In many ways, we are very blessed to live at the time we do. We have a higher standard of living and more opportunities than people at any other time of history. Among the many blessings we enjoy is the privilege of being heard. The Internet allows us ordinary people to voice our opinions to a world-wide audience. I’ve personally benefited from the new technologies because they’ve made it possible for me to write and publish books even though I don’t have the credentials a traditional publisher would require.
However, the new technologies are a double-edged sword. Though they empower people like me, they also allow everyone to vent his spleen. Because the Internet affords a certain amount of anonymity, people aren’t always held accountable for what they say. They can say outrageous and extreme things with no or little consequence. People will say things online that they would never dare say to someone face-to-face. Then, when someone takes offense at what was said, they will fire back with something which is even more incendiary. Invective takes the place of discourse and dialog.
The new technologies also amplify – whether for good or ill. One person’s opinion appears as though many others shared it. And, it is true that like-minded people can find and interface with each other as they never could before. Unfortunately, the feedback can encourage people to up their rhetoric. They become even more entrenched in their position. It becomes harder to have a discussion about differences of opinion. Disagreement is met with accusations of hate. It seems to me that this is one reason our society is becoming more and more polarized.
It becomes a vicious cycle. A person says something somebody else doesn’t like. He responds with an accusation, and the flame wars begin. Soon, the various sides can’t think of each other without saying something nasty.
We shake our heads at some of the things we hear people throw at each other. Yet, are we any better? I’m sure that most of us here have been tempted at one time or another to say some inappropriate things on social media or in blog comments. Some of us may have even done it. The truth is that if we gave reign to our natural inclinations, our behavior wouldn’t be any better than what we decry in others. It is only because we belong to Christ and are letting Him transform us that we have a higher standard.
Paul writes to Titus, “At one time we too were foolish, disobedient, deceived and enslaved by all kinds of passions and pleasures. We lived in malice and envy, being hated and hating one another. But when the kindness and love of God our Savior appeared, he saved us, not because of righteous things we had done, but because of his mercy. He saved us through the washing of rebirth and renewal by the Holy Spirit, whom he poured out on us generously through Jesus Christ our Savior, so that, having been justified by his grace, we might become heirs having the hope of eternal life.” (Titus 3:3-7 NIV)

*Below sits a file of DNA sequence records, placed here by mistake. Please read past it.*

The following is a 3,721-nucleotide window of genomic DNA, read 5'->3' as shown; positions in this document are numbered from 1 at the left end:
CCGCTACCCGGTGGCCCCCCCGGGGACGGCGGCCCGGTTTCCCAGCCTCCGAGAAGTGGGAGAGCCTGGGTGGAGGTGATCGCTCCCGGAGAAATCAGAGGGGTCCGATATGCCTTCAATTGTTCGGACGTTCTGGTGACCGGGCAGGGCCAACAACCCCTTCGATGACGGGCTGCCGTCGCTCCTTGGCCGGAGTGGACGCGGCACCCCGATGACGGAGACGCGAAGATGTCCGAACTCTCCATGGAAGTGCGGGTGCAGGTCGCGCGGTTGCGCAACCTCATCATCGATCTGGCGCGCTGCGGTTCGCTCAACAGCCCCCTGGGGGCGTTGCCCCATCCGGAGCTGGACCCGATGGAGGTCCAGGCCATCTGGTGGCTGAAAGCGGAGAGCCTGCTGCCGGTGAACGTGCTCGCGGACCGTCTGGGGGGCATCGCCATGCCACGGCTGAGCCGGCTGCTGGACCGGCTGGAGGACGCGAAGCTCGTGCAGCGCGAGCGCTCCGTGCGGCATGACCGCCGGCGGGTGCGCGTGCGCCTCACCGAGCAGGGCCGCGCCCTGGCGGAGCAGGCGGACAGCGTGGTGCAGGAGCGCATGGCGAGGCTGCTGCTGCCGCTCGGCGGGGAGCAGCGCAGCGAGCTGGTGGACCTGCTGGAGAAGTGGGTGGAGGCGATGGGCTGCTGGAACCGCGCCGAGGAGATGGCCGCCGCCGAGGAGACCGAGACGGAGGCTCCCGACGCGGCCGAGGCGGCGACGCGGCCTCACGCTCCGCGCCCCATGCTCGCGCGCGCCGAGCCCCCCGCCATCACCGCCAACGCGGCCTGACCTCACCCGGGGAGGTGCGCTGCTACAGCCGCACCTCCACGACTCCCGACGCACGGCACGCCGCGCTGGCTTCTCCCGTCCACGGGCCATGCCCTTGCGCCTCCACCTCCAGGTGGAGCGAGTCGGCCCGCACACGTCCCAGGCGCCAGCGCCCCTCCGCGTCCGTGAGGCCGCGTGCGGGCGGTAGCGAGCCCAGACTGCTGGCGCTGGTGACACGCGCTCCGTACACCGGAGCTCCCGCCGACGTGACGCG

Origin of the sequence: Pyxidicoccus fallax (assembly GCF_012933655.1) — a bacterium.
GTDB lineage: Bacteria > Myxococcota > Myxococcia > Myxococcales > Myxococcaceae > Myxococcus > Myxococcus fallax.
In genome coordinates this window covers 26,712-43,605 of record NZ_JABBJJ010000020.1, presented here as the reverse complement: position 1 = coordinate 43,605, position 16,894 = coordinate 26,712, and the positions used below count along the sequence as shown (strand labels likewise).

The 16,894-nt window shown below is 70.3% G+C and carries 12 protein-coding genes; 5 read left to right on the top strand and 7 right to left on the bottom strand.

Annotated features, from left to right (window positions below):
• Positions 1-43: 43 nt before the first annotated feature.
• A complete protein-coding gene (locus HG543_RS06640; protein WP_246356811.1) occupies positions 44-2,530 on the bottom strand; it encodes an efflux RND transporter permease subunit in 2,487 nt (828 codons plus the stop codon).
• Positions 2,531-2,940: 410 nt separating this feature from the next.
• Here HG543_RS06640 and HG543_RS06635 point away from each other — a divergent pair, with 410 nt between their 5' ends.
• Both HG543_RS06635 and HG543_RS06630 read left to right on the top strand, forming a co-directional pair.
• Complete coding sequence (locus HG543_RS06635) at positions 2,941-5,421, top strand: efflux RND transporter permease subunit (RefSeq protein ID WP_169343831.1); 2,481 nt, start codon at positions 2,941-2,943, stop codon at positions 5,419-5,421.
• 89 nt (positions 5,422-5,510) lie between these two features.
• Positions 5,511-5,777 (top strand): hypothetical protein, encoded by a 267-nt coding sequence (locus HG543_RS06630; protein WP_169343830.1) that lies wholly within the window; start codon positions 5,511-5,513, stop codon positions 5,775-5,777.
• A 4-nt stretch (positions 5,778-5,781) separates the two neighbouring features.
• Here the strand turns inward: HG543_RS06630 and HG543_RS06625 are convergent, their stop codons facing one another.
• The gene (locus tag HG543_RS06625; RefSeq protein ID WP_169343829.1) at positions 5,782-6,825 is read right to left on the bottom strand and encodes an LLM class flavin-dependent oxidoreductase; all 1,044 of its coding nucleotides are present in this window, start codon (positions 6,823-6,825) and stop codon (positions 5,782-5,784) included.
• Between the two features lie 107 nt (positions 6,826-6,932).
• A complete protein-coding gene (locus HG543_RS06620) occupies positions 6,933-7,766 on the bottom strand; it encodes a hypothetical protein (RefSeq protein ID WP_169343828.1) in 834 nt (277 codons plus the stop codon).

It is Jesus who broke the cycle of hate. We were nothing special. We hadn’t done anything good that made us better than other people. We were just as bad as anybody else. But Christ looked beyond what we were and saw what we could be. It is His love that provided us a way out of the downward spiral of hate we were trapped in. His love gives us hope. In His love, He made us heirs of eternal life.
We are so blessed that it’s easy to forget what we were before Christ rescued us. It’s easy to fall back into the old ways of thinking and doing things. It can be tempting to respond to others with the same hate they display toward us. That’s one reason why we take the time each week to remember Christ’s love. He showed us, in a very practical way, that love triumphs over hate. The bread represents His body which He sacrificed for us. The juice represents His blood which transforms us.
These emblems not only remind us of what Jesus did for us, they also remind us that we too, have an obligation. Because Christ loved us we, too, need to love others – even when they are obnoxious – even when they are hateful. Just as Christ’s love freed us, our love might help someone else break the cycle of hate.
John writes, “Dear friends, let us love one another, for love comes from God. Everyone who loves has been born of God and knows God. Whoever does not love does not know God, because God is love. This is how God showed his love among us: He sent his one and only Son into the world that we might live through him. This is love: not that we loved God, but that he loved us and sent his Son as an atoning sacrifice for our sins. Dear friends, since God so loved us, we also ought to love one another. No one has ever seen God; but if we love one another, God lives in us and his love is made complete in us.” (1 John 4:7-12 NIV)
Today as we participate in Communion, let’s not only thank Christ for His love, let’s also renew our commitment to love one another and those around us.